MONTREAL - For the fourth day in a row the administrators of CEGEP de Sherbrooke have backed down in the face of protesters defying a court injunction and cancelled classes.

The principal of College de Maisonneuve in Montreal did the same on Wednesday after 30 masked protesters, some holding sticks, blocked the doors to the school.

They refused to let the principal into the building.

A total of 16 students went to court to oblige the CEGEP to open for class, but classes were cancelled after protesters refuse to give in to the school administration's request to let students in.

The CEGEP said it was forced to cancel class because it could not guarantee the safety and security of students and staff, a position supported by the Quebec Federation of Students.

"It's sometimes very, very difficult to maintain that security," said Jean Beauchesne, president of the group.

In both cases students who have been granted injunctions calling for an end to the protests and demanding they be allowed to attend class stood outside, frustrated.

The students who wanted to go to class say the CEGEP doesn't have enough security, and that police should be keeping protesters away.

Last fall, McGill kept strikers off its property and pickets to a minimum, during the MUNACA workers' strike.

Beauchesne said those same labour code rules do not apply to the student protests.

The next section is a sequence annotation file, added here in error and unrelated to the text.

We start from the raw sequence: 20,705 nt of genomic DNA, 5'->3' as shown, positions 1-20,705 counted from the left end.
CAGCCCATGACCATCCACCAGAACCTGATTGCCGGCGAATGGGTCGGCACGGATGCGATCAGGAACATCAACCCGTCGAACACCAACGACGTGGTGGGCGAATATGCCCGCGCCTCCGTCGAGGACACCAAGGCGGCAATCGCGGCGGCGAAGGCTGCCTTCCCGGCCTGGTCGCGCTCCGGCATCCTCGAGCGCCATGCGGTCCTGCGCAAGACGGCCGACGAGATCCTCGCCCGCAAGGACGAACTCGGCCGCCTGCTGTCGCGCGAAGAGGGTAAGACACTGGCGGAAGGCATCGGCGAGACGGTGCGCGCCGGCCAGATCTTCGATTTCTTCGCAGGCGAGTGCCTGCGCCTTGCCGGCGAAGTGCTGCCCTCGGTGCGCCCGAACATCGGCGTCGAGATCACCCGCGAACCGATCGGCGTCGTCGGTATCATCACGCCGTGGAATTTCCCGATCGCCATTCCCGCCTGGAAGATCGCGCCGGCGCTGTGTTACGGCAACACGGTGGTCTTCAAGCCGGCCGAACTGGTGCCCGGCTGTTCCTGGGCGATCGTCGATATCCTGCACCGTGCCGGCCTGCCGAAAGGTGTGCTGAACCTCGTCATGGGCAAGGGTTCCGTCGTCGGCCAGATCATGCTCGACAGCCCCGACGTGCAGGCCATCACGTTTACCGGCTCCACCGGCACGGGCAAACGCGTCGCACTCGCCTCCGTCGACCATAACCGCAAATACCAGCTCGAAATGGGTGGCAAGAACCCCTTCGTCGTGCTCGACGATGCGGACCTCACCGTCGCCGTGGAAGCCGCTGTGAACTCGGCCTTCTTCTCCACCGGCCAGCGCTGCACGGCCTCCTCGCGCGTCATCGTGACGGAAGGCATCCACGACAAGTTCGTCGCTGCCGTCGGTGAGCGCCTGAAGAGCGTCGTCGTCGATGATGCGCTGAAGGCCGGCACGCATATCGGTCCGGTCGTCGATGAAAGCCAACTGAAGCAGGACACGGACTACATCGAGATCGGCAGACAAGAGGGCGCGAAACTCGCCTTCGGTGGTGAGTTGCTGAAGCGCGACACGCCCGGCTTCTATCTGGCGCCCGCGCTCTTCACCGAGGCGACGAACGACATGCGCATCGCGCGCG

"It's not possible with students because they have the right to go inside for their courses," he said.

Public Security Minister Robert Dutil said he's not happy about that.

"We have a group who said they have the right to not respect that (injunction). It's not true and we will have to look at that," he said.

Justice Minister Jean-Marc Fournier also weighed in on the issue.

"It's incredible to see in our society that when there's an order of the court it is possible to consider that you could oppose to it," he said.

Protesters have every right to picket, however, said constitutional law expert Julius Grey.

"An injunction is not an order to agree with the court. It's not an order to stop protesting. It's merely an order to the college - to the college - not to use the strike as a ground for cancelling that class," he explained.

In Sherbrooke, students who won injunctions have taken the next legal step and returned to court to demand that those who violate the injunction be found in contempt of court. They are asking police to enforce the injunction.

However the school's directors said that if police enforced the court order it would only exacerbate the aggressive climate.

Students at College de Maisonneuve have yet to ask police to enforce their injunction.

With a file from The Canadian Press